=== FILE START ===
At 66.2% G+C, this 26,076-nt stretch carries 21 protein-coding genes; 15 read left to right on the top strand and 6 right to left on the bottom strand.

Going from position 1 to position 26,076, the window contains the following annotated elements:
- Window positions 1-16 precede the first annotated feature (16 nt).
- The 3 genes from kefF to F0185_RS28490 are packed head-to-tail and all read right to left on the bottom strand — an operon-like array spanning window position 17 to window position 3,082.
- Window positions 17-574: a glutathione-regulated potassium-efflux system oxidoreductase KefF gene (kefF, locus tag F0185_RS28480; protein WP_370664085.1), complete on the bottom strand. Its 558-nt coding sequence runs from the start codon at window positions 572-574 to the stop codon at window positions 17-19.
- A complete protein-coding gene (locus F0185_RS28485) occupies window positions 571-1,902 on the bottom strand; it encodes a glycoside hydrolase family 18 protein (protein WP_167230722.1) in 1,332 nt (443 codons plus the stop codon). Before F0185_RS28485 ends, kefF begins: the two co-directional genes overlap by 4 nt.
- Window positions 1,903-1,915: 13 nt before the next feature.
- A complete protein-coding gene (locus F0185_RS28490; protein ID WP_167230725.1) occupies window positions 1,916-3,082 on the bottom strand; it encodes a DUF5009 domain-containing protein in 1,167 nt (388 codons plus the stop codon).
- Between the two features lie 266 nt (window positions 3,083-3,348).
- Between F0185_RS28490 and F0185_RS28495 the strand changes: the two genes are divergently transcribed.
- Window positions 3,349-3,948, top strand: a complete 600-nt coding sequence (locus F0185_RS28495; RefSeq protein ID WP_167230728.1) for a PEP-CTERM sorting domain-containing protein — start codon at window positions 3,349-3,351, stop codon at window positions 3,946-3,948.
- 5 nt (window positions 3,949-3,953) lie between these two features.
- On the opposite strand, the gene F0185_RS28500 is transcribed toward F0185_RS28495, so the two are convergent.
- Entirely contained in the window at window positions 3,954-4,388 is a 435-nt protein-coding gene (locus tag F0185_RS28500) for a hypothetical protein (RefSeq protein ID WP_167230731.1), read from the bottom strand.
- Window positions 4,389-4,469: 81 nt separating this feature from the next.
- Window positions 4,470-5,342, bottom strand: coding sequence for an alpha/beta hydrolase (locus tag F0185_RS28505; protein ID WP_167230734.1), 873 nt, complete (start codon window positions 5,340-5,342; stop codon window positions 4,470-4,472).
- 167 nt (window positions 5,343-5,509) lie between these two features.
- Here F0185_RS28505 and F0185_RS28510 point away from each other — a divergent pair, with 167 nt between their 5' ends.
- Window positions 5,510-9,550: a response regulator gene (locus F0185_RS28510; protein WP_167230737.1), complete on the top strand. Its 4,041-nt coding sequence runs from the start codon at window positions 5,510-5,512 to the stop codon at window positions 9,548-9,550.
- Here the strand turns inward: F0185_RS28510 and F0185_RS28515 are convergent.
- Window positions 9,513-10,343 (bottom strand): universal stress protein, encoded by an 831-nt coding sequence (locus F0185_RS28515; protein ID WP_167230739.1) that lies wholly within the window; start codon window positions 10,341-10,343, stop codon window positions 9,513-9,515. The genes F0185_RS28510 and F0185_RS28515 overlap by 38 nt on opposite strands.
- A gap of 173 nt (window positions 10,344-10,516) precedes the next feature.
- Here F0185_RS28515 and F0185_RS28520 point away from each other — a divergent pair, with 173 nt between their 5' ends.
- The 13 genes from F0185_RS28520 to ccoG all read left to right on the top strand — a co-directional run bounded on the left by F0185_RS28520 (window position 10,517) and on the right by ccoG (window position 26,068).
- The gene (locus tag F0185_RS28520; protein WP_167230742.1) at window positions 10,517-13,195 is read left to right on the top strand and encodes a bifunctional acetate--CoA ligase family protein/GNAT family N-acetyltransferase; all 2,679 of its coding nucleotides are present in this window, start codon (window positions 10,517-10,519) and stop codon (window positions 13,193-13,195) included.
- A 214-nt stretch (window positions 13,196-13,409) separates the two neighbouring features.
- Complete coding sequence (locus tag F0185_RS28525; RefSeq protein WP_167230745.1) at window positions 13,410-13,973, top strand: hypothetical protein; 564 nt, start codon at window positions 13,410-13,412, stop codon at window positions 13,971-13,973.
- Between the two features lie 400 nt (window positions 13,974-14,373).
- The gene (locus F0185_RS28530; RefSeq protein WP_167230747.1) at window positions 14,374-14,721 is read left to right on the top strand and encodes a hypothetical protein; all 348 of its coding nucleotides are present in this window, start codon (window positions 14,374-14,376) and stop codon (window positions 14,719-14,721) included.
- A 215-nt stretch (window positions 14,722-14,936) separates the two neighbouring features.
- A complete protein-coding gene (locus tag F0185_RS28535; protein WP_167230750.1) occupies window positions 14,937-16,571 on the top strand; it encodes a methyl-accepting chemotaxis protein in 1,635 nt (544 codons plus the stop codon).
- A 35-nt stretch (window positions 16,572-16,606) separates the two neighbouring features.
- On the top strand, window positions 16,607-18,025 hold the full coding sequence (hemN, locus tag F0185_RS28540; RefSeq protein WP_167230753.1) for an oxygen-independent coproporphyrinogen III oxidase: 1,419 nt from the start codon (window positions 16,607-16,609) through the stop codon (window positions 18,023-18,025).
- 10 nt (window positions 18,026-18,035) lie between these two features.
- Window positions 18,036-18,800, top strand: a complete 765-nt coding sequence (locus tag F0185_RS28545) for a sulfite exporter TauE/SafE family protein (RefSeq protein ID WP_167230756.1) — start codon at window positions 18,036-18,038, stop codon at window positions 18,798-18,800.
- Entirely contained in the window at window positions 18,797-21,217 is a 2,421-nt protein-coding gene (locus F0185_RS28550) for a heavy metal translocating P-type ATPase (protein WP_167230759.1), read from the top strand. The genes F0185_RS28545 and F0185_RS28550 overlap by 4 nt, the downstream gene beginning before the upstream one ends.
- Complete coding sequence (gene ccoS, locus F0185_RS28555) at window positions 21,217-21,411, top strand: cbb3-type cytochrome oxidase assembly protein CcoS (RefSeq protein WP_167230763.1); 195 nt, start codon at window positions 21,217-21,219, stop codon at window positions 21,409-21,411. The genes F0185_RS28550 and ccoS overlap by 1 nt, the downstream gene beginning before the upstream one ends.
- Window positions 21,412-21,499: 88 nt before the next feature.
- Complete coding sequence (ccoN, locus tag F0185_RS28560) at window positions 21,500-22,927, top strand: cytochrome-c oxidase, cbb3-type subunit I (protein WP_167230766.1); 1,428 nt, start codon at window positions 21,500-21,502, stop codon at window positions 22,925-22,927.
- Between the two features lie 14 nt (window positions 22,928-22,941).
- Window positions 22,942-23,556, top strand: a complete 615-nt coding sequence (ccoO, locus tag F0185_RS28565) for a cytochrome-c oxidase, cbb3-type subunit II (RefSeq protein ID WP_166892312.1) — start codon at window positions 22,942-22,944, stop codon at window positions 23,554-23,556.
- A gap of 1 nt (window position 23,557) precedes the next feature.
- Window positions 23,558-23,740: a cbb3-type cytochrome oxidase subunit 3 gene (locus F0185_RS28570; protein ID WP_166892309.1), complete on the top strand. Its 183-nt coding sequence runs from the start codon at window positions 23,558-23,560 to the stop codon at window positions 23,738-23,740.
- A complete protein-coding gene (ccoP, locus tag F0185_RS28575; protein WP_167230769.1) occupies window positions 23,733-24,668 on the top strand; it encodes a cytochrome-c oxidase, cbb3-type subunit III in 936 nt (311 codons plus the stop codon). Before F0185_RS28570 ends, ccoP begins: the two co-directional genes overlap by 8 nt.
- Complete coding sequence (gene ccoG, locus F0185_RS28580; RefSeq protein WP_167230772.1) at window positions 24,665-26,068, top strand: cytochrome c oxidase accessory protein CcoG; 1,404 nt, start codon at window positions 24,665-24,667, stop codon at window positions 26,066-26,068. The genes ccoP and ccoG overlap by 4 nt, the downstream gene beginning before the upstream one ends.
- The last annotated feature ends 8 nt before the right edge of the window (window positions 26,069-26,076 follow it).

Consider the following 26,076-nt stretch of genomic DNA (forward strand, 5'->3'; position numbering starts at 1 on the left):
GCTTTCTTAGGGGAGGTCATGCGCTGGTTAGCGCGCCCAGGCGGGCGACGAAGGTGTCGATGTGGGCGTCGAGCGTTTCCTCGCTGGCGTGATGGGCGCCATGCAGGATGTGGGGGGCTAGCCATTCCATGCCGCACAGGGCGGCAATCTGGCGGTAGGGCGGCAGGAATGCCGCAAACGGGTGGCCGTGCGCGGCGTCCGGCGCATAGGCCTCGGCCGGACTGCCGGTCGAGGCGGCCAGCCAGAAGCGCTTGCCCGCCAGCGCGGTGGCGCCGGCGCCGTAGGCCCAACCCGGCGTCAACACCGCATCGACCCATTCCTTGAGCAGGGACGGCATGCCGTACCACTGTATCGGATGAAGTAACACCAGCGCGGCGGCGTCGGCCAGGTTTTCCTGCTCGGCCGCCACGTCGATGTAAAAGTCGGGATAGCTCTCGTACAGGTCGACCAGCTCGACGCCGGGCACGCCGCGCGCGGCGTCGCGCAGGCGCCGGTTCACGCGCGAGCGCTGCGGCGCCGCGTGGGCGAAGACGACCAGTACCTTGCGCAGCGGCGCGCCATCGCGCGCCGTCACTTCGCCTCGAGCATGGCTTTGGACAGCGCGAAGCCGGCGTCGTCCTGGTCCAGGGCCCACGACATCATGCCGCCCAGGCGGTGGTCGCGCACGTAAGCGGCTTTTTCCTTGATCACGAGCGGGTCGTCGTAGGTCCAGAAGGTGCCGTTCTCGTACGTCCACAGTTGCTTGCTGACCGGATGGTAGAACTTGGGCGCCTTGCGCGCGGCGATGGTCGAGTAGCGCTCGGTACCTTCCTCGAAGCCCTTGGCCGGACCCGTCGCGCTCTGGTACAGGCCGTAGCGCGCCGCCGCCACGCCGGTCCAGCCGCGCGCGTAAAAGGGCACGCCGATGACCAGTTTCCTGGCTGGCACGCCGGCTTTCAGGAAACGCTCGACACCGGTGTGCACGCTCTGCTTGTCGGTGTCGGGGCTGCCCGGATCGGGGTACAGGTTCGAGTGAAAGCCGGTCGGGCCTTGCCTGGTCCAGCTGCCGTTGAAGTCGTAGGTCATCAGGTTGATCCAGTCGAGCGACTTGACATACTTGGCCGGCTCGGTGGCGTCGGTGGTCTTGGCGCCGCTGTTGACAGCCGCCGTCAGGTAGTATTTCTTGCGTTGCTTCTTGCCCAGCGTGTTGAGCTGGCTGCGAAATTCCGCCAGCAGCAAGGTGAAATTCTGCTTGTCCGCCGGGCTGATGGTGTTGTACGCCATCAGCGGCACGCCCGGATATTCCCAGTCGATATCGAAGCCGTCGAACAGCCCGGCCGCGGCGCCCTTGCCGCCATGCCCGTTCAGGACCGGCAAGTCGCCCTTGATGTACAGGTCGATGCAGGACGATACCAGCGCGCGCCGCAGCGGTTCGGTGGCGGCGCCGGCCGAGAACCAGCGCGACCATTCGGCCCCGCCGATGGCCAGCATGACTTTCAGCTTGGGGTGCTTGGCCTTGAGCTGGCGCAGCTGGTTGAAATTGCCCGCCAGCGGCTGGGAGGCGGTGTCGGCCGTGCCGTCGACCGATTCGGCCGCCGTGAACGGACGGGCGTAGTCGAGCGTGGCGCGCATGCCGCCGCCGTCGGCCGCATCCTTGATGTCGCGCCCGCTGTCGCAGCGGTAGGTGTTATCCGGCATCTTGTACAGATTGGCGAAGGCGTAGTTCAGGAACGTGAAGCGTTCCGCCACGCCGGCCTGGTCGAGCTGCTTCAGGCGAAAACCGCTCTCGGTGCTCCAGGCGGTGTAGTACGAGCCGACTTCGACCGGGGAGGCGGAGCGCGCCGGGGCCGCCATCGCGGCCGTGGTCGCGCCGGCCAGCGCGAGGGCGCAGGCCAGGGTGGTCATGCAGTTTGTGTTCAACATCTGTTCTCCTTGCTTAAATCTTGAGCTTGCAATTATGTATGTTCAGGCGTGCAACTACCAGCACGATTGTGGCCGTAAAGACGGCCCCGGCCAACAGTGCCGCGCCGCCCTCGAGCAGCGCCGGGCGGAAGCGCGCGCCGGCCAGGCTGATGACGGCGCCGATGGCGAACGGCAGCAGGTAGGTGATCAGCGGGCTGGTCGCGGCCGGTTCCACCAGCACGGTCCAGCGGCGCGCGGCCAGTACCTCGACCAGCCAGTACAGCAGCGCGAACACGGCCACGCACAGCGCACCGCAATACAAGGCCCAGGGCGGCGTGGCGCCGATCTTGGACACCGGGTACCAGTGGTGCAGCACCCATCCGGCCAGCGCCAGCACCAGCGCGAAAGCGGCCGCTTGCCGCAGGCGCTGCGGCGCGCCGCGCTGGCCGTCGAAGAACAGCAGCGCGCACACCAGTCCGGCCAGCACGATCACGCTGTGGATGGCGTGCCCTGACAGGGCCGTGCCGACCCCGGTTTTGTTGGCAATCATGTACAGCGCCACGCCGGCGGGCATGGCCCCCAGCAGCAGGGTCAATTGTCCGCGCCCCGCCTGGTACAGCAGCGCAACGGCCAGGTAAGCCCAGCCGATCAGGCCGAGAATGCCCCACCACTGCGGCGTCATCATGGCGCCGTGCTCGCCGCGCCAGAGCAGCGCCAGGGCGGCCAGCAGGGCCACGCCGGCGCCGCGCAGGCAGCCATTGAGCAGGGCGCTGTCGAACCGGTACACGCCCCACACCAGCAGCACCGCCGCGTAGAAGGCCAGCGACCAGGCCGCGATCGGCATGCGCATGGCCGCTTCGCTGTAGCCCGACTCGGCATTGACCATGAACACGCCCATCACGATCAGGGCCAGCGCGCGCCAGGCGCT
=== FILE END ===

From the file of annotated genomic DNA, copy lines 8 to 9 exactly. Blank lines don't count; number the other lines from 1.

- A complete protein-coding gene (locus F0185_RS28490; protein ID WP_167230725.1) occupies window positions 1,916-3,082 on the bottom strand; it encodes a DUF5009 domain-containing protein in 1,167 nt (388 codons plus the stop codon).
- Between the two features lie 266 nt (window positions 3,083-3,348).